updated 5/23/2007 10:51:28 AM ET 2007-05-23T14:51:28

A high-ranking Treasury Department official on Wednesday chastised mortgage lenders for too-often failing to verify the income of borrowers with blemished credit histories, blaming the practice for rising defaults and foreclosures.

Comptroller of the Currency John C. Dugan said federal banking regulators need to give the industry guidance for improvement in this area, though he did not offer a specific remedy.

"Sound underwriting and, for that matter, simple common sense suggests that a mortgage lender would almost always want to verify the income of a riskier subprime borrower to make sure that he or she had the means to make the required monthly payments," Dugan said in a speech to a New York housing group.

"But the norm appears to be just the opposite," said Dugan, whose agency regulates nationally chartered banks. "Nearly 50 percent of all subprime loans last year accepted stated income," meaning the underwriters did not verify the information provided by borrowers on loan applications.

Federal Reserve Chairman Ben Bernanke said last week that the central bank is considering tougher rules to reduce abusive home loan practices even though he believes the economy should escape without significant harm from the problems in the market for subprime mortgages, or loans made to borrowers with shaky credit histories.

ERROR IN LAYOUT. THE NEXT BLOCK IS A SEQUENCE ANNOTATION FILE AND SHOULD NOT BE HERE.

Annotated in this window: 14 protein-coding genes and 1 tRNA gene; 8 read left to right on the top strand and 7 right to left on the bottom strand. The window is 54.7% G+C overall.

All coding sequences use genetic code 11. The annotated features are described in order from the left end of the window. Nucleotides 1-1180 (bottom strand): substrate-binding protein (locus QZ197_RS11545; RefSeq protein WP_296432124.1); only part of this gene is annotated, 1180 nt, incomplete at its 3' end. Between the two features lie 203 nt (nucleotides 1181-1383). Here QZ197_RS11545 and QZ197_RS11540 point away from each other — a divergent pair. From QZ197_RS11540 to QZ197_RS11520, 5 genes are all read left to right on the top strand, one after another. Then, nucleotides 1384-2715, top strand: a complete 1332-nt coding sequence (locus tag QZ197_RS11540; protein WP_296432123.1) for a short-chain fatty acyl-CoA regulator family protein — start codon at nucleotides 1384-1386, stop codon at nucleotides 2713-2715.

In March, the Fed and the other four federal agencies that regulate banks, thrifts and credit unions — including the Office of the Comptroller of the Currency — proposed guidelines that call for strict evaluations of a borrower's ability to repay, among other recommendations.

The guidelines, which would affect big lenders such as Countrywide Financial Corp. and Washington Mutual Inc., have not yet been made final. The Fed plans a mid-June hearing on ways to curb abusive lending practices.

Lenders catering to home buyers with shaky credit have seen a spike in defaults on payments in the past year, and more than 30 subprime lenders — those catering to borrowers with shaky credit histories — have gone bankrupt this year. Major lenders have tightened standards for borrowers since February, when parts of the mortgage market fell into disarray.

RealtyTrac Inc., an industry research firm, said last week that mortgage lenders foreclosed on 62 percent more U.S. homes in April than a year ago.

Home prices are slipping too. The national median existing single-family home price in the first quarter was $212,300, down 1.8 percent from a year ago when the median price was $216,100, according to the National Association of Realtors. The median is a typical market price where half the homes sold for more and half the homes sold for less.

Dugan's speech came one day after trade groups representing mortgage bankers and brokers traded barbs over who should be blamed for the housing market's woes.

The head of the mortgage banking industry's trade group claimed mortgage brokers and lenders focused only on short-term profits benefited from the housing boom, but didn't do enough to examine whether borrowers could repay.

Harry Dinham, president of the National Association of Mortgage Brokers, replied by saying that, because most residential mortgage loans are quickly resold to investors, most lenders are actually "just brokering the transaction but afraid or ashamed to admit it."

Copyright 2007 The Associated Press. All rights reserved. This material may not be published, broadcast, rewritten or redistributed.

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